B. masoniana. | Photo: indoorgardenook.com

Begonia masoniana was brought to England from Singapore in 1952, though its country of origin may be either China or India. L. Maurice Mason, who imported it, called it “Iron Cross” because of the distinctive shape of the markings on the apple green leaves. He was not certain if it were species or hybrid at the time. That determination was left to Edgar Irmscher who published the official description in 1959 and named the species for Mason.


The surface texture of the leaves is puckered and coarse. It is made up of pustules with a red hair growing from the tip of each minute pimple. The leaf margins are serrated and hairy. The chocolate brown markings develop around the veins of the young leaves and darken with age.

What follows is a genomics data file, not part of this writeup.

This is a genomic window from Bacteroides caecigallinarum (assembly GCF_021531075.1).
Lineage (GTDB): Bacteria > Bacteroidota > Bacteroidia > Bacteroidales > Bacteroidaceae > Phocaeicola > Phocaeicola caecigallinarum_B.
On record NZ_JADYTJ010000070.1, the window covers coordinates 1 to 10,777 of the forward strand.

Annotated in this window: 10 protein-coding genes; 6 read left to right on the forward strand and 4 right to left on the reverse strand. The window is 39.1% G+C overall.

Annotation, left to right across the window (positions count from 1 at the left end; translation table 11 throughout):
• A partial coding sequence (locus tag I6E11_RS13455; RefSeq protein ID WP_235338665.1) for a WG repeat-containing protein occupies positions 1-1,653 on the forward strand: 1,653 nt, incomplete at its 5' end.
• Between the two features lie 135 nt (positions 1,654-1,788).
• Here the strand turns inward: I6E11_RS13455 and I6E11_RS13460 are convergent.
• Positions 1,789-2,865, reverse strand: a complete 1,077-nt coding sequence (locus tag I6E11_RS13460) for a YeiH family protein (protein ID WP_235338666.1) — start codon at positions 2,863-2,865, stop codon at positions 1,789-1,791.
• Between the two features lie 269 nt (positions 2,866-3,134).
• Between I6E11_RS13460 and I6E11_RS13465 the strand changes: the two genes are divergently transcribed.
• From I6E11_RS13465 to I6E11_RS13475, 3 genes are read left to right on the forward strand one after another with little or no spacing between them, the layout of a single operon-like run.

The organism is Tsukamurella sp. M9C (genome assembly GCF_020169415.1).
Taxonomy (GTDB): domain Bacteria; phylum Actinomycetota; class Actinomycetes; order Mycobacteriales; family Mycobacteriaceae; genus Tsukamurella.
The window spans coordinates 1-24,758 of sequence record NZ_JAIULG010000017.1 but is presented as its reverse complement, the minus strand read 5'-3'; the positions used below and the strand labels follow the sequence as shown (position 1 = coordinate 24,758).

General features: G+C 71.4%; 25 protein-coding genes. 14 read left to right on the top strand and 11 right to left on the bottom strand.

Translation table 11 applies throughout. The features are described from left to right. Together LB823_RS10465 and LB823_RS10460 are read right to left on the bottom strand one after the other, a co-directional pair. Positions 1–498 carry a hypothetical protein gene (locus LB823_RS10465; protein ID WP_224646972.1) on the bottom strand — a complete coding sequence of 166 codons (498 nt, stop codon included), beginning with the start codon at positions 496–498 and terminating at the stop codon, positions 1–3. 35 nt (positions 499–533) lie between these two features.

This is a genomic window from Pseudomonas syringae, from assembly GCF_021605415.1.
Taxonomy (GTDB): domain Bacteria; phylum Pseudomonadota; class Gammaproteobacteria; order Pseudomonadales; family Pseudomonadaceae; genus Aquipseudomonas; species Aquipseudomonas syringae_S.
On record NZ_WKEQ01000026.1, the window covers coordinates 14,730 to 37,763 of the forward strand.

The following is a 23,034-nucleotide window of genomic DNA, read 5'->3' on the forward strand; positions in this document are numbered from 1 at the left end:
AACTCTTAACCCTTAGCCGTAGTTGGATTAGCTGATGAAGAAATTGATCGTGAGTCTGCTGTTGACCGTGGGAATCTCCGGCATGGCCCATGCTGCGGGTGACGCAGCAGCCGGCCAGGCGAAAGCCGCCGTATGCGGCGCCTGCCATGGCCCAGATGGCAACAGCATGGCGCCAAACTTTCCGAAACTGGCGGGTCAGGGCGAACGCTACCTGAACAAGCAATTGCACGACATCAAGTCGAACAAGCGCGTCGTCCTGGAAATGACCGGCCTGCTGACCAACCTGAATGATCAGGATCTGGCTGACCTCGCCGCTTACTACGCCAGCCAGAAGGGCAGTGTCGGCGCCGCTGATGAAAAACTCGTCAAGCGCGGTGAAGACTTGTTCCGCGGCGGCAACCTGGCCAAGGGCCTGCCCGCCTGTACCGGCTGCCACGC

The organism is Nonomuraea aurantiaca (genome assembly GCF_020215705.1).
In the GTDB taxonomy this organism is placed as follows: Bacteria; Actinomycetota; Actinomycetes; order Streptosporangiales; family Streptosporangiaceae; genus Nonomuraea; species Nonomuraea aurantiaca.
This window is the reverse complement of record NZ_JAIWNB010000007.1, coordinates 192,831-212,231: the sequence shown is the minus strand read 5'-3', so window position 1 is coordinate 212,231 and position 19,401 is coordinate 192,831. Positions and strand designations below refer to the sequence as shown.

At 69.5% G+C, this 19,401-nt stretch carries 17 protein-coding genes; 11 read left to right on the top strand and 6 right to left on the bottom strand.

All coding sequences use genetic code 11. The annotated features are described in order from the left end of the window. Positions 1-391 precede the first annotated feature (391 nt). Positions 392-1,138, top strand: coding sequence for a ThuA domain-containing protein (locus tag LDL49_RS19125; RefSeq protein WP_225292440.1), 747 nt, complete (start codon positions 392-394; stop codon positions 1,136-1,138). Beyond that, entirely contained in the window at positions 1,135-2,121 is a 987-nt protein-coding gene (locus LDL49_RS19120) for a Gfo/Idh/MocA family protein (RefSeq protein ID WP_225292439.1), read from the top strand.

Winner of the Gordon Lepisto Trophy for the best photographic entry. Black and white print by Ed and Millie Thompson. Appears in The Thompson Begonia Guide, Volume III. 

This is a plant best left to the more experienced growers. In most localities it prefers to be grown indoors. Fluorescent lighting is excellent since it can be maintained at a high level consistently. If placed in a terrarium sufficient space must be allowed for spread and height, which may well be half a yard. Though it does not require as high humidity as most of the pustulated begonias, it seems to be finicky in this respect. Outdoors it should have protection from wind, direct sun, drying conditions and of course, frost.

It is usually propagated from leaf cuttings, since it sets seed with difficulty. It is not a heavy bloomer, but it is seldom grown for the flower display it is the distinctive color pattern of the leaves which attracts.

B. masoniana ‘tricolor’ | Photo Credit: Steve’s Leaves

B. masoniana ‘red’ | Photo Credit: Steve’s Leaves

Newer color forms of B. masoniana. B. ‘River’.

B. ‘Mountain’.

B. ‘Jungle’.

B. ‘Rock’.